Sustainability. For some companies, it’s part of their mission. For others, the focus may spring from economic or market factors.
Increasingly, corporations are realizing that a focus on sustainability has positive outcomes – improved brand image, satisfied shareholders, increased productivity – and are prioritizing sustainability efforts. Wherever you are on developing and achieving sustainability goals, we have three recommendations to put you and your goals on the right track.
It’s not easy to define sustainability goals. There are so many aspects to sustainability and great opportunities across your supply chain to improve sustainability. How does sustainability fit in your overall company strategy? Maybe sustainability is new to you, or maybe your cost-cutting efforts from the 1980s can be re-framed as sustainability. You might choose several goals to achieve over a longer period, and then just one or two focus areas for the next few years.
Consider the UN Sustainable Development Goals (UN SDG) for inspiration; 192 countries adopted these 17 interconnected goals, which were set by the United Nations General Assembly in 2015. The aim is to achieve them by 2030. Whether your company is international, regional, or local, these goals are a great start to understanding sustainability and how your company can contribute.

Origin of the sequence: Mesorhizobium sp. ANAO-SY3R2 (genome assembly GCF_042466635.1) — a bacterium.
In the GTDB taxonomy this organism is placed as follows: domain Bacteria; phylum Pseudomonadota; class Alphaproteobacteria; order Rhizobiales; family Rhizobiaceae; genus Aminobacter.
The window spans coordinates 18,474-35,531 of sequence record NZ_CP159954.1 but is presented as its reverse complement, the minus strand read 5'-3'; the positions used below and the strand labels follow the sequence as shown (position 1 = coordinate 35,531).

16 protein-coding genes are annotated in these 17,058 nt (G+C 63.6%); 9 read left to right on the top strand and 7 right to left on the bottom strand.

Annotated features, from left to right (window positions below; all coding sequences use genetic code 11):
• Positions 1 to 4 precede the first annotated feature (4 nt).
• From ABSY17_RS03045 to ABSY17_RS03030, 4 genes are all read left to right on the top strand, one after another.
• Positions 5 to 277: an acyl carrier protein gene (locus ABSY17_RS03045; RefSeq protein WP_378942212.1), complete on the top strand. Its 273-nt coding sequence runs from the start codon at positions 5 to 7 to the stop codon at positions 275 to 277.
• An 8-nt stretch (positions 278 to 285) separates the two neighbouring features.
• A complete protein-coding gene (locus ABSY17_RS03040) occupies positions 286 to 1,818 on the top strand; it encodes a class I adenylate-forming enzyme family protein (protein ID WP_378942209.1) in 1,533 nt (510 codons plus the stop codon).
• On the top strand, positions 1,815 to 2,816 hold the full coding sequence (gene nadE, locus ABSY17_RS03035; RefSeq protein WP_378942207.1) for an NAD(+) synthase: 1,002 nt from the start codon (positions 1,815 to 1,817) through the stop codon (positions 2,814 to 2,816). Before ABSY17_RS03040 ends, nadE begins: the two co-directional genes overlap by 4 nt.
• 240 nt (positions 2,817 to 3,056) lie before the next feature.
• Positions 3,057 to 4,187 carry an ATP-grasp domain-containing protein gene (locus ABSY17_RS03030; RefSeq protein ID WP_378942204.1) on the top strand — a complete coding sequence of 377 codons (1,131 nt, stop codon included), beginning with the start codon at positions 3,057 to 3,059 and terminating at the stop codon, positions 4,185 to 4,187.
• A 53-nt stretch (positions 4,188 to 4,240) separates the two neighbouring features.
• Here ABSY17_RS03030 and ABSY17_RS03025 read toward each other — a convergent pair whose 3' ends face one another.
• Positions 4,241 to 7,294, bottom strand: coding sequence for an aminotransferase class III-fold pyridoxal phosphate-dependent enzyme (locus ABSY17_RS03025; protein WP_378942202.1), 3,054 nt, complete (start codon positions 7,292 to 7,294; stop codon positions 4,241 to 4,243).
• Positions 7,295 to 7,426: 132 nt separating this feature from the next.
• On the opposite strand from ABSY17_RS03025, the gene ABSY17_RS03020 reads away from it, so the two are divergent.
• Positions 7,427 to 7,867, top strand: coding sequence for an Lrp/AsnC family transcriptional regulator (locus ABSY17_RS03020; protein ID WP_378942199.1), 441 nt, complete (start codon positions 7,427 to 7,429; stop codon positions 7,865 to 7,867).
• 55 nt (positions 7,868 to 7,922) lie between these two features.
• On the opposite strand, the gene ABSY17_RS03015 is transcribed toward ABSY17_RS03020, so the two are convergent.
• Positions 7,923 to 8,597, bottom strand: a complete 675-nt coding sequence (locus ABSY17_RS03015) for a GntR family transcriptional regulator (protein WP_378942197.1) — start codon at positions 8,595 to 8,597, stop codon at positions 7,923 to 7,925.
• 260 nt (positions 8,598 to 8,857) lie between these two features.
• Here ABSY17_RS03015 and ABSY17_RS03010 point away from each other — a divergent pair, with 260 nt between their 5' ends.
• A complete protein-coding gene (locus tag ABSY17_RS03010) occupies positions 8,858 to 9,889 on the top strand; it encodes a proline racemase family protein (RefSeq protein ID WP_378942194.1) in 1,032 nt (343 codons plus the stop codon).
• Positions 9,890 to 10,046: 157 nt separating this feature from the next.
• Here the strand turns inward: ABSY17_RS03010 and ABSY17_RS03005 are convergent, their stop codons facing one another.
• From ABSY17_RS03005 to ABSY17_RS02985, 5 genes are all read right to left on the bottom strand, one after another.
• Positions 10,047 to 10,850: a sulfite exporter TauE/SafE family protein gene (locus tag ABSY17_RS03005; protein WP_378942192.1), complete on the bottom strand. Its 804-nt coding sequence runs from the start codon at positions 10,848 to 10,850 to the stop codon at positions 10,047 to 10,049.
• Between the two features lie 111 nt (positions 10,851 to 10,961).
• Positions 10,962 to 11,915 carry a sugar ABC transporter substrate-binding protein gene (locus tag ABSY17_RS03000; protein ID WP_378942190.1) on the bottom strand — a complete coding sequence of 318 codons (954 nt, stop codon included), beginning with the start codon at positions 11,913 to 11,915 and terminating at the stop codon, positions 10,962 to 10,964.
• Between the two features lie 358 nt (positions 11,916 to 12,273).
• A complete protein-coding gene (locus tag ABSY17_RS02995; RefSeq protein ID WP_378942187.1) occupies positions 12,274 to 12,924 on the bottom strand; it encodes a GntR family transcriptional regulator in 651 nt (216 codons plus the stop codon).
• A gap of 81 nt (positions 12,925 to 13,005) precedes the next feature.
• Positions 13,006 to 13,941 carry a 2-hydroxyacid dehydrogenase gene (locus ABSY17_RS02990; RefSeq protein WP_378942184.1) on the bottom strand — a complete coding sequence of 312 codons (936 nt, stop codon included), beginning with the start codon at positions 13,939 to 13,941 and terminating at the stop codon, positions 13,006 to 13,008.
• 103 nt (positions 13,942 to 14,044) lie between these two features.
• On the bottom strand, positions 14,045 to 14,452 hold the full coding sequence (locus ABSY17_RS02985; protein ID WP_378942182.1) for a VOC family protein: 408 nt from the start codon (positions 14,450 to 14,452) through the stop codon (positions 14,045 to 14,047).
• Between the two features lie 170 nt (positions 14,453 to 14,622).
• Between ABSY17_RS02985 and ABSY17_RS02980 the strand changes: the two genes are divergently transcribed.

Prioritize your goals and deadlines to achieve them. To set these targets that best fit your strategy, and that are achievable and meaningful, consider this human-centered design framework that we use often: Desirability, Feasibility, Viability.
Desirability: Do your stakeholders have a specific need that must be met in your sustainability efforts? Will consumers purchase your product or service based on your demonstrated sustainability efforts? Are your customers insisting on specific sustainability accomplishments in the materials you provide? Is your board of directors looking for specific, visible sustainability efforts? These factors may be a primary influencer in selecting the focus areas for your goals.
Feasibility: Are there technologies and supply chain approaches that can either help or hinder your sustainability efforts? Knowing what technology is or isn’t available may influence your goals and targets.
Viability: How will the cost of your product or service be impacted? Sustainability efforts may impact costs, require capital investment, or be influenced by regulatory requirements. Understanding these factors should be part of setting your targets.
Do you have the expertise, knowledge, and resources to achieve these goals? To understand the UN SDG 2030 targets and how businesses can track their progress, the United Nations Global Compact has a free Action Manager tool.
We’ve partnered with many clients to develop sustainability plans and understand the opportunities and challenges of these plans. Much of our work is in support of the UN SDGs, including
Sustainability has become the responsibility of every company. We can help you achieve your sustainability goals – from defining them to setting targets and determining the appropriate technology defining targeted approaches.